AirAsia to take over Gojek's business in Thailand

KUALA LUMPUR/JAKARTA — AirAsia is to acquire Indonesian unicorn Gojek’s business in Thailand as the low-cost Malaysia airline steps up its digital ambitions.

Confirming an earlier report by Nikkei Asia, Gojek and AirAsia announced an all-share deal on Wednesday that will see the Indonesian tech group take a 4.76% stake in AirAsia’s own “superapp” business, in newly issued shares, in exchange for its Thai business.

AirAsia’s superapp business has been valued at around $1 billion, while Gojek’s Thai business has been valued at a total of $50 million, AirAsia said in a stock exchange filing.

The agreement shows how AirAsia is trying to join the ranks of Southeast Asia’s superapps alongside Gojek and Grab, with a business spanning ride-hailing and delivery to online payments.

“By taking on Gojek’s well-established Thai business, we’ll be able to turbocharge our ambitions in this space to become a leading ASEAN challenger superapp,” said Tony Fernandes, the group CEO of AirAsia.

Gojek’s app in Thailand will run until the end of July, and AirAsia hopes to have its superapp up and running in August. Fernandes added in an online news conference on Wednesday that there will be no redundancies arising from the transition.

The deal shows how Gojek is reshaping its regional business in the wake of its announcement in May that it would merge with Tokopedia — one of Indonesia’s largest e-commerce platforms — to form GoTo.

The deal would allow Gojek to increase investments in Vietnam and Singapore, the companies said.

Kevin Aluwi, CEO of Gojek, said during an online news conference that talks between the companies began around two months ago.

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“When we look at where we could really deploy our product and engineering resources, not just capital … we decided that our priority was to invest in Singapore and Vietnam,” Aluwi said, “just because of the scale of business we have in those markets.”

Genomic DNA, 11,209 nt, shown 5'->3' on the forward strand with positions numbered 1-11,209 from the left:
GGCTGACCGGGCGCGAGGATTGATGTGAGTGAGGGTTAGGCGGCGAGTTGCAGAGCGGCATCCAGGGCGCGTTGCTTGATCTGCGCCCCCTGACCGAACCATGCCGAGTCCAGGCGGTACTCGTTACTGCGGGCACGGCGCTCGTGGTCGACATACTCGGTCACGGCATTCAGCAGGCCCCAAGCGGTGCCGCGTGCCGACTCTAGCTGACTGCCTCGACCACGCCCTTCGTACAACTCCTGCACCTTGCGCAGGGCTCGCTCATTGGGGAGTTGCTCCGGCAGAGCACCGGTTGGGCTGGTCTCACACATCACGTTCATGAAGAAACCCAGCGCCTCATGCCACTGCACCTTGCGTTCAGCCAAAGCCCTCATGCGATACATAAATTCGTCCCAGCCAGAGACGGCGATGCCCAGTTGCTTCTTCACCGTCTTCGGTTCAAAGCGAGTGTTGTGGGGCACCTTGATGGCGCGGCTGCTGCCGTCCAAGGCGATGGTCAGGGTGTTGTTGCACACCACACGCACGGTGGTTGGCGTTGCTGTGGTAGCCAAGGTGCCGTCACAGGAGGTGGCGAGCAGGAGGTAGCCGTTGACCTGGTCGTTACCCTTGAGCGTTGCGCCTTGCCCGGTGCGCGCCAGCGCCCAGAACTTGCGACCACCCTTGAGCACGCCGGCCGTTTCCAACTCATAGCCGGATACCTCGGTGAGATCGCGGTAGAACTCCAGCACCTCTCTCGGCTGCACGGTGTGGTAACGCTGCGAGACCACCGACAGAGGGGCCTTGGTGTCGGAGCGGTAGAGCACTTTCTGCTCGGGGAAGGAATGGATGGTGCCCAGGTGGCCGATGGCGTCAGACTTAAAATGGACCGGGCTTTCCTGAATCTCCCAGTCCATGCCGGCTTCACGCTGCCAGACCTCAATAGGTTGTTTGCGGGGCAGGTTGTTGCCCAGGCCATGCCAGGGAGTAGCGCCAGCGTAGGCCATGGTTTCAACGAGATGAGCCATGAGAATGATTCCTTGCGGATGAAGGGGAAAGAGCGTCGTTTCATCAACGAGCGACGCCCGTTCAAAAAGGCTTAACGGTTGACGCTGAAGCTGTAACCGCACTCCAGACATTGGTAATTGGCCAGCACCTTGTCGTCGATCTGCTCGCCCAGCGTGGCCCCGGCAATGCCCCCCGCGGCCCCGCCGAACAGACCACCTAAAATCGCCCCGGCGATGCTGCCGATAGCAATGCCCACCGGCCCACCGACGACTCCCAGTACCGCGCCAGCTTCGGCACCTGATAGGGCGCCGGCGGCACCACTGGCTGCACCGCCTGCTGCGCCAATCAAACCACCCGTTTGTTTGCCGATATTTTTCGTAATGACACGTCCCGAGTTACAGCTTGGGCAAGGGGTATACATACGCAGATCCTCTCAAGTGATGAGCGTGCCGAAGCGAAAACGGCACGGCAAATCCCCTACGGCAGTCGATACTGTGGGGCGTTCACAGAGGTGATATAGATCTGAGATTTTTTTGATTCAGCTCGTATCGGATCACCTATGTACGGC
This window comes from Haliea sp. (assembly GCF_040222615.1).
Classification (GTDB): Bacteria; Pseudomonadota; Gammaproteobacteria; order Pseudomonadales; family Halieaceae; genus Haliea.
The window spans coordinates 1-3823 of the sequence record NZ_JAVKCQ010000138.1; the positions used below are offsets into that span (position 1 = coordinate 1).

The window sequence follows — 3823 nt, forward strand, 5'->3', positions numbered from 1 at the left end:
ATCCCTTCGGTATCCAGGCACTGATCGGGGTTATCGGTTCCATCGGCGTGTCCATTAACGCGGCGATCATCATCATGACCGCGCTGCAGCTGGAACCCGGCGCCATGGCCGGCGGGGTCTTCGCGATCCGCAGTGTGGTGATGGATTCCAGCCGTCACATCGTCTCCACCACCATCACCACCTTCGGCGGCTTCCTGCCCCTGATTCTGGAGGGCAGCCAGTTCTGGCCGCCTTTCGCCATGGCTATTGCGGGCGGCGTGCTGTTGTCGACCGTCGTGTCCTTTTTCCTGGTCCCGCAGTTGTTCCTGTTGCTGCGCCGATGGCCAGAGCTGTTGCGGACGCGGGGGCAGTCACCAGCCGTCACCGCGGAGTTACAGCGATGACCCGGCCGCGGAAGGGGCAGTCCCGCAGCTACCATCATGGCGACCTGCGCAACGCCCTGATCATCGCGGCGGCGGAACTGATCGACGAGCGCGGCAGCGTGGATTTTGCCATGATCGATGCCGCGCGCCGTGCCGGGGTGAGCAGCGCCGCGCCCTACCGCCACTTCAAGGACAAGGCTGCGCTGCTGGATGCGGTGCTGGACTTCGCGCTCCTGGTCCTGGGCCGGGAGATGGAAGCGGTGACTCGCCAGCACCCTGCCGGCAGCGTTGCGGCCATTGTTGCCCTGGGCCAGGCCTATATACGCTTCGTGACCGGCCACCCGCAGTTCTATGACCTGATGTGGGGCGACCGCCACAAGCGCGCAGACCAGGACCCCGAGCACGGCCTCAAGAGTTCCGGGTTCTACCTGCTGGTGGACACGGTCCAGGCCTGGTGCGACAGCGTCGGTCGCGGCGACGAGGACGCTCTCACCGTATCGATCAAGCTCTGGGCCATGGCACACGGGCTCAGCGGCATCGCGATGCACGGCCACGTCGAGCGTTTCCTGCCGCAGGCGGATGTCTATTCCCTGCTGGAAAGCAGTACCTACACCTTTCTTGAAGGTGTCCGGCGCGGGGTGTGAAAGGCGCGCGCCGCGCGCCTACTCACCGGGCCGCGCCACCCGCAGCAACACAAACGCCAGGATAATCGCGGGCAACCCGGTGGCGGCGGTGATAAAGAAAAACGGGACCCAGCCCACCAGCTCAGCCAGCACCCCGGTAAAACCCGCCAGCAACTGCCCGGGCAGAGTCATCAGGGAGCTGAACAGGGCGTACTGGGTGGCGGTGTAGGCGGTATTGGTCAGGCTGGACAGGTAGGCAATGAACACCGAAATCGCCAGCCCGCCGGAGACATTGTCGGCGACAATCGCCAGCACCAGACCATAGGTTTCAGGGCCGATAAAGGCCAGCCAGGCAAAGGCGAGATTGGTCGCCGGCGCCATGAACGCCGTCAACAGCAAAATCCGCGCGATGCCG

He added that the company can find “a path to market leadership” in the two countries.

“When we realized that we couldn’t properly commit the right resources to Thailand,” Aluwi said, “we ensured we could find the right partner with the commitment and resources.

“But we remain as committed as ever to growing our markets outside of Indonesia.”

Both Fernandes and Aluwi alluded to the possibility of doing further business together outside Thailand but did not disclose any details.

Fernandes has previously publicly stated his intention to compete with Gojek and Grab, its Singapore-based rival, which is headed for a U.S. stock market listing this year.

AirAsia Digital, including the company’s non-airline businesses, already includes food and fresh food delivery, courier services, an e-commerce platform and a payment gateway but has lacked ride-hailing compared with the other big players in the market.

AirAsia has been present in Thailand’s aviation industry since 2003 via Thai AirAsia. It currently operates in Malaysia and Singapore while its stand-alone cargo company Teleport is present in major countries in Southeast Asia, including Thailand.

GoTo lags its rivals in international expansion. Tokopedia only operates in Indonesia, while Gojek has operations in three countries outside of its home market — Vietnam, Thailand and Singapore.

Grab operates in eight Southeast Asian countries. Sea, another superapp, is in six countries in the region, with further operations in Taiwan and four South American countries.

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The Thai superapp market is seen as particularly competitive given how local conglomerates have taken part. Retail giant Central Group invested $200 million in Grab’s Thai subsidiary in 2019, while Thailand’s largest conglomerate, Charoen Pokphand Group, is working to nurture its telecom subsidiary’s TrueID content app into a more powerful superapp.

According to food delivery research by Singaporean consultancy Momentum Works, Gojek’s service had a far smaller share of the Thai and Vietnam markets compared to Grab and Sea in 2020.

GrabFood took up 50% of Thailand’s $2.8 billion food delivery market in 2020 in terms of gross merchandise value, while Frankfurt-listed Delivery Hero Group’s Foodpanda and Line’s Lineman covered 23% and 20% respectively. Gojek’s GoFood had a 7% share in the market.

Thailand’s internet economy was valued at $18 billion in 2020, according to a report by Google, Temasek and Bain & Company, the second biggest in the region behind Indonesia. It is expected to grow to $53 billion in 2025.

Additional reporting by Masayuki Yuda in Bangkok


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